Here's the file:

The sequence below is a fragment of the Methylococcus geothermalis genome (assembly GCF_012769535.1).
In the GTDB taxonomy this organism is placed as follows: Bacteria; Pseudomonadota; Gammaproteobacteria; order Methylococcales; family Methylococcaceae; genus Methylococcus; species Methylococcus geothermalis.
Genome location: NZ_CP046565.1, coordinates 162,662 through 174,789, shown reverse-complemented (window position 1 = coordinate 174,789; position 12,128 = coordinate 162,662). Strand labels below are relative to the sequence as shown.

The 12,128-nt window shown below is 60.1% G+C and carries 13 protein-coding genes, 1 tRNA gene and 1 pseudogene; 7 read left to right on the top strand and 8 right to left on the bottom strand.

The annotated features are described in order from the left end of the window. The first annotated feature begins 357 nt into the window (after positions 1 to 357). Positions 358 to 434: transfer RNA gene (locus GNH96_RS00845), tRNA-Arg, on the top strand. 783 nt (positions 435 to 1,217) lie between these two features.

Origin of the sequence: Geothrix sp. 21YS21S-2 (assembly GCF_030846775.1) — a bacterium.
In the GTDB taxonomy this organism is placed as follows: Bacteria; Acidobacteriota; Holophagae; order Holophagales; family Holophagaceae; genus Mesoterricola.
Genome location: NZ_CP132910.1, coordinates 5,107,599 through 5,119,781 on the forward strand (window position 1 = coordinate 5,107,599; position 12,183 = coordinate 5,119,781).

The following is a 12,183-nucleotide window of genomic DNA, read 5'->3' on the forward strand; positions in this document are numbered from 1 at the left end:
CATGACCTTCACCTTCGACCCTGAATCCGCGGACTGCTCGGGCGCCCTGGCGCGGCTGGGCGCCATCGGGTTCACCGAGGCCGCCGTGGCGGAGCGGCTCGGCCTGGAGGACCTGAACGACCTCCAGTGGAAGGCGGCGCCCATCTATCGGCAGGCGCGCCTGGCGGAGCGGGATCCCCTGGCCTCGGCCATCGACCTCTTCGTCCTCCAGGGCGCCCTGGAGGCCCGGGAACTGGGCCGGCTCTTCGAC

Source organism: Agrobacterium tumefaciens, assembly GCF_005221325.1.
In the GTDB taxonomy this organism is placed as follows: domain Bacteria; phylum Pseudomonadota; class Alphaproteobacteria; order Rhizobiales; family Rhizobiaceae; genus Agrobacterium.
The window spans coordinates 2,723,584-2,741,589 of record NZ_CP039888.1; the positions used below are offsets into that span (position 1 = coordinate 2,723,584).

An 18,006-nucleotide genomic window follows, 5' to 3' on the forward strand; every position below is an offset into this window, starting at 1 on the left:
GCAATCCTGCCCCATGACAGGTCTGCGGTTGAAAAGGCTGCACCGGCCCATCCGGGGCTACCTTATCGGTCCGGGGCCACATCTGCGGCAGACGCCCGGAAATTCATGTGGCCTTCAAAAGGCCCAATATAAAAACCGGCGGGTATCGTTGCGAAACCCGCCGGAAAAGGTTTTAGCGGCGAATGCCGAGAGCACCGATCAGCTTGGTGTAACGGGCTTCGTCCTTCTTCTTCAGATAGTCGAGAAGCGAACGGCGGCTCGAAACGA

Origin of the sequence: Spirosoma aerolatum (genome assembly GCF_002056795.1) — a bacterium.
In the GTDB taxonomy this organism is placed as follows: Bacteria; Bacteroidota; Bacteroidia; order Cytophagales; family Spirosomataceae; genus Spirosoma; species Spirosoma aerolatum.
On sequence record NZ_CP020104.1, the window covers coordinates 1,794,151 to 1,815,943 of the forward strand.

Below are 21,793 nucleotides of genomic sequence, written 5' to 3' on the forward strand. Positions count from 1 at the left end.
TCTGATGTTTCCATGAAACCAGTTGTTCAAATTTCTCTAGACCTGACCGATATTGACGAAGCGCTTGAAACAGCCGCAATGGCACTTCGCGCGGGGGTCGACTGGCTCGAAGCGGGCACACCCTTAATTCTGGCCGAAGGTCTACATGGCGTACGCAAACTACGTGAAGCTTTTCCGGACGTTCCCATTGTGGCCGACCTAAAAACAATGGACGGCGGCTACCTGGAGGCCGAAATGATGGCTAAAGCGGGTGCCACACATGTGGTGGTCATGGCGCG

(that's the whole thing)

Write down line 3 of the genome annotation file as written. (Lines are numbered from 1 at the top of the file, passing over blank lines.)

Genome location: NZ_CP046565.1, coordinates 162,662 through 174,789, shown reverse-complemented (window position 1 = coordinate 174,789; position 12,128 = coordinate 162,662). Strand labels below are relative to the sequence as shown.